Rhino conservation in South Africa’s North-West Province
Africa/Madagascar > Southern Africa > Republic of South Africa
South Africa’s North-West Province, a largely flat region of scattered trees and grassland, is home to both black and white rhinos.
To help protect these endangered species, WWF is assisting the North-West Parks and Tourism Board (NWPTB), the authority responsible for a number of protected areas within the province, to improve rhino conservation. This includes range expansion, aerial and field surveys, and tagging activities. Increased surveillance will also improve the general security of these animals.
The NWPTB administers 14 protected areas within the North-West Province in South Africa. There are 5 parks (Borakalalo national park, Botsalano game reserve, Mafikeng game reserve, Madikwe game reserve and Pilanesberg national park) which harbour 2 important white rhino (Ceratotherium simum simum) populations according to criteria set by the IUCN’s Species Survival Commission’s African Rhino Specialist Group (AfRSG).
Responsible management and monitoring of the white rhino populations requires a better understanding of:
- Structures of the populations, such as sex and age.
- Reproduction, including age of first calving, inter-calving rates of the individual cows, age at which the reproductive rate drops.
- Territoriality, including the size and distribution of home ranges.
The project supports the incremental ear-notching of rhinos as well as implanting passive transponders into horns and rhinos in order to link specific horns to specific rhinos. The cumulative effect of this exercise will improve both the biological and security monitoring of individual rhinos in the parks.
Assist the NWPTB in maintaining its high level of management, conservation and protection of rhinoceros by providing funding support for specialized equipment and services.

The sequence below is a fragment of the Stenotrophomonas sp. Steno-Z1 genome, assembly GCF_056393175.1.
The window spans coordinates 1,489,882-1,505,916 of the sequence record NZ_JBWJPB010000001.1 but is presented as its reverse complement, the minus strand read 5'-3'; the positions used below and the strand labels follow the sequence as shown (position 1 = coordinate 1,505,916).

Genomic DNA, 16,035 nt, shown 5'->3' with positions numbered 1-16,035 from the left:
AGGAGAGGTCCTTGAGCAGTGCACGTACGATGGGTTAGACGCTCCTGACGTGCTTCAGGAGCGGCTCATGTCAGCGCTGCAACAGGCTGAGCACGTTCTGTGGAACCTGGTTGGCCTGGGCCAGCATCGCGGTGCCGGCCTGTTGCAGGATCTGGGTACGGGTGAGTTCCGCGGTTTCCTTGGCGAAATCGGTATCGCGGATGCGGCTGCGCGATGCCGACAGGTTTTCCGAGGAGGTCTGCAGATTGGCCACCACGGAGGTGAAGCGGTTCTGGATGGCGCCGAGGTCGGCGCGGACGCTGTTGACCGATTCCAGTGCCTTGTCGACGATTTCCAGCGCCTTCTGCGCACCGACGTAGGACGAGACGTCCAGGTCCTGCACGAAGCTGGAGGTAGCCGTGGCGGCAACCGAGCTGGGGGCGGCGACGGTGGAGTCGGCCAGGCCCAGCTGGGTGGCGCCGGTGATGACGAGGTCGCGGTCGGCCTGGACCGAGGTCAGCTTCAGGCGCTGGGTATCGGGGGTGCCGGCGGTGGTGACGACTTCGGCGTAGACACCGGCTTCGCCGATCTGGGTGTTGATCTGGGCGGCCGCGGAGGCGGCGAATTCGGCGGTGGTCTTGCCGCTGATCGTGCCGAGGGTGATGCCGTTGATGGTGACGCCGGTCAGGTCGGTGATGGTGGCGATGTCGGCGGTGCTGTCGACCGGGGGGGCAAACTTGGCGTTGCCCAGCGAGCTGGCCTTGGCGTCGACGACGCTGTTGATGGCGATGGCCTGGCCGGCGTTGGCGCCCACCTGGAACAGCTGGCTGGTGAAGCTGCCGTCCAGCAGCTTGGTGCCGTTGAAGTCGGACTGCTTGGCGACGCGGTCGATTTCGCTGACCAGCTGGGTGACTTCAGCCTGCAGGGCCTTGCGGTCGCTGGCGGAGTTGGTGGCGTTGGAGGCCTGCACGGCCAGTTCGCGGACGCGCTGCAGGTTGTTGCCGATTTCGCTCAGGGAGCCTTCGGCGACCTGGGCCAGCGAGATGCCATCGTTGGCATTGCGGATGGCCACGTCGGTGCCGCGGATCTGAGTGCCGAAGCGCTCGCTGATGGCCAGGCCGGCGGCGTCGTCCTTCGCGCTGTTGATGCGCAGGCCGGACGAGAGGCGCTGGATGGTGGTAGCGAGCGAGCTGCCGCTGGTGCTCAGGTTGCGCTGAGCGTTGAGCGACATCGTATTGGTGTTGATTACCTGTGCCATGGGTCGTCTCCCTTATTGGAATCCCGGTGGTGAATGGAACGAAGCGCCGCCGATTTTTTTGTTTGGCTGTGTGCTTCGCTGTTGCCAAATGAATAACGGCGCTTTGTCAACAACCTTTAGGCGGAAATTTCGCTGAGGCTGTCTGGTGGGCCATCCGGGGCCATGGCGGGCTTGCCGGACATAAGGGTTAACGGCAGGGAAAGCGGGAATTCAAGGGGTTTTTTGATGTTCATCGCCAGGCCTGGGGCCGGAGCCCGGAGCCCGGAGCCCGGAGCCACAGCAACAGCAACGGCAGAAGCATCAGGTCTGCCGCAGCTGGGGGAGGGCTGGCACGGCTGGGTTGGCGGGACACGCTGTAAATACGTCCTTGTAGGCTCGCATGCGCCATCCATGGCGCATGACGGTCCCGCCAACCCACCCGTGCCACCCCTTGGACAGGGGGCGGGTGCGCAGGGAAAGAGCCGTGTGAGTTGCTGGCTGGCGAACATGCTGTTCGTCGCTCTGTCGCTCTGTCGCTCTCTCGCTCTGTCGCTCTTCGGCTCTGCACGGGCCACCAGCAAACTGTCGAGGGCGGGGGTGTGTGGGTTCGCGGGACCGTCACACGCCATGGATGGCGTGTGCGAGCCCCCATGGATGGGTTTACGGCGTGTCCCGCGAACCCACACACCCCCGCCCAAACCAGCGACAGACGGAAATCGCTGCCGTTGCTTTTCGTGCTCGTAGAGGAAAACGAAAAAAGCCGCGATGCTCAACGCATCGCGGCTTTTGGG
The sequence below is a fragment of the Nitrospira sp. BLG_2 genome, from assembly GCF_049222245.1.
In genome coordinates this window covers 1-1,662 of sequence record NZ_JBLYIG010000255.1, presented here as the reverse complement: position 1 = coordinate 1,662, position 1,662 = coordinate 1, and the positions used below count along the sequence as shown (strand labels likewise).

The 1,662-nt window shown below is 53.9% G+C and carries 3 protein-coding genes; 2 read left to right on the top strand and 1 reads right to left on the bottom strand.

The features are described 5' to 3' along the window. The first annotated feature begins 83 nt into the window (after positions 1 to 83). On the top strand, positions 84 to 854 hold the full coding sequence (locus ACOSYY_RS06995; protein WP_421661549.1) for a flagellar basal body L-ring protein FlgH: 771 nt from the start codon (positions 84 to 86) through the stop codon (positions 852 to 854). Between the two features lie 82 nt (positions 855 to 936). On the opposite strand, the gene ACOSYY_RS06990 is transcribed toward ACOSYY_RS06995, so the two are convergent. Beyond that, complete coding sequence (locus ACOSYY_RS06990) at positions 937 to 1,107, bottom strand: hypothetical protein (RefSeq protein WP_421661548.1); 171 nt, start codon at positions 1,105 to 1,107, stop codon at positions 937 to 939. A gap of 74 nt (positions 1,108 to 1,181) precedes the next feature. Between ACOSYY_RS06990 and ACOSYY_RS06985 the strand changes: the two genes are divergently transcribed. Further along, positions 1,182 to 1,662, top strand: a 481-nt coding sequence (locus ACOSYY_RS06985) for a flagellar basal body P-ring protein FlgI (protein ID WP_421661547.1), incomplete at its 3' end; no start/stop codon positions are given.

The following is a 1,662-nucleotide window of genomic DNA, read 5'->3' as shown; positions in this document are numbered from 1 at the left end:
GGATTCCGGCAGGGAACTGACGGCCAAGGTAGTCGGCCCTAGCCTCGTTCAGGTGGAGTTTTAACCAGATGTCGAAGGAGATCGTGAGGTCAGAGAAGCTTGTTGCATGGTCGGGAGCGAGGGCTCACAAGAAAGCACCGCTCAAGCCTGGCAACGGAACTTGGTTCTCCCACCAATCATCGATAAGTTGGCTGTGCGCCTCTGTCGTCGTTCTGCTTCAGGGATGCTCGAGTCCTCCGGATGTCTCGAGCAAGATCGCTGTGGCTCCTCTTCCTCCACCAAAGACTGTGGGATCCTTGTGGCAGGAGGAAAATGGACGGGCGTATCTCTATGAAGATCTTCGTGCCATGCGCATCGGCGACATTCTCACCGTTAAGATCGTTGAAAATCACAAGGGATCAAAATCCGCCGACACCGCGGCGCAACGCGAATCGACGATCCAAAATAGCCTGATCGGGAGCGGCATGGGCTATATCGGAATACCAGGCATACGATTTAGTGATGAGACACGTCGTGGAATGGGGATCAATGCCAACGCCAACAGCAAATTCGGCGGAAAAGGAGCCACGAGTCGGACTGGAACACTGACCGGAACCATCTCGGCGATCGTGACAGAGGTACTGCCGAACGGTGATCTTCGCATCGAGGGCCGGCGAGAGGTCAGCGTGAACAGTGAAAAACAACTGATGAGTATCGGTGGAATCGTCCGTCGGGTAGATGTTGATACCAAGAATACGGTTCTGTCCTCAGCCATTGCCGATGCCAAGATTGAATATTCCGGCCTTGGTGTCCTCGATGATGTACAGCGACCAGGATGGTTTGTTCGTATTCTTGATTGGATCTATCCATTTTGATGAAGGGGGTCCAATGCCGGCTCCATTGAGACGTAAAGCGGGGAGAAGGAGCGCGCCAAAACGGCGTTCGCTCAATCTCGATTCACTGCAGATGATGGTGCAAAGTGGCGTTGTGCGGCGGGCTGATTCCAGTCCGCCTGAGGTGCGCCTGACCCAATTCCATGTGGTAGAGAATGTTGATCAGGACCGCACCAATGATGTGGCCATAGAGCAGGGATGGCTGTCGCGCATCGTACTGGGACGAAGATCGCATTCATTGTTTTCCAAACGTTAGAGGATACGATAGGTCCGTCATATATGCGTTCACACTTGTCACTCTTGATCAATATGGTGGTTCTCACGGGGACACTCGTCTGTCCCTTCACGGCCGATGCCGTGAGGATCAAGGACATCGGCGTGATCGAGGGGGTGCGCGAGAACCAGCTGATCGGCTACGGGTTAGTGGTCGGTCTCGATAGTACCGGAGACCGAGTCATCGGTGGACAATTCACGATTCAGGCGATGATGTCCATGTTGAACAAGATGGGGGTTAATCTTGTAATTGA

1. Create a further important white rhino population within the NWPTB.
2. Further enhance the security of the white and black rhino populations by training staff in field techniques.
3. Improve the identification of white and black rhino populations through micro-chipping and ear-notching.
4. Optimise the potential for tracking and identifying rhino horns/parts within the SADC region.
1. A monitoring strategy has been devised whereby the rhinos are ear notched. This allows them to be individually identifiable through aerial or ground surveys.
2. Field staff are trained to conduct ground surveys to collect more frequent and detailed population dynamics data, such as sex and age data, breeding periods, calving intervals, home ranges, and territories of individuals and also general movement and distribution.
3. Ear-notched animals should also be implanted with transponder micro-chips to facilitate post-mortem identification. Photographic records for identification purposes of all known animals should be updated regularly.
4. In the smaller parks, each rhino can be individually marked, thus providing valuable information for management to fully understand each population. In the larger parks the strategy is to have at least one third of the population individually marked to enable the development of a statistically sound and repeatable population estimate.
5. This ‘mark-recapture’ methodology contributes to a better understanding of a wide range of general population data vital to good rhino management. The increased surveillance of the white rhinos will also improve the general security of these animals.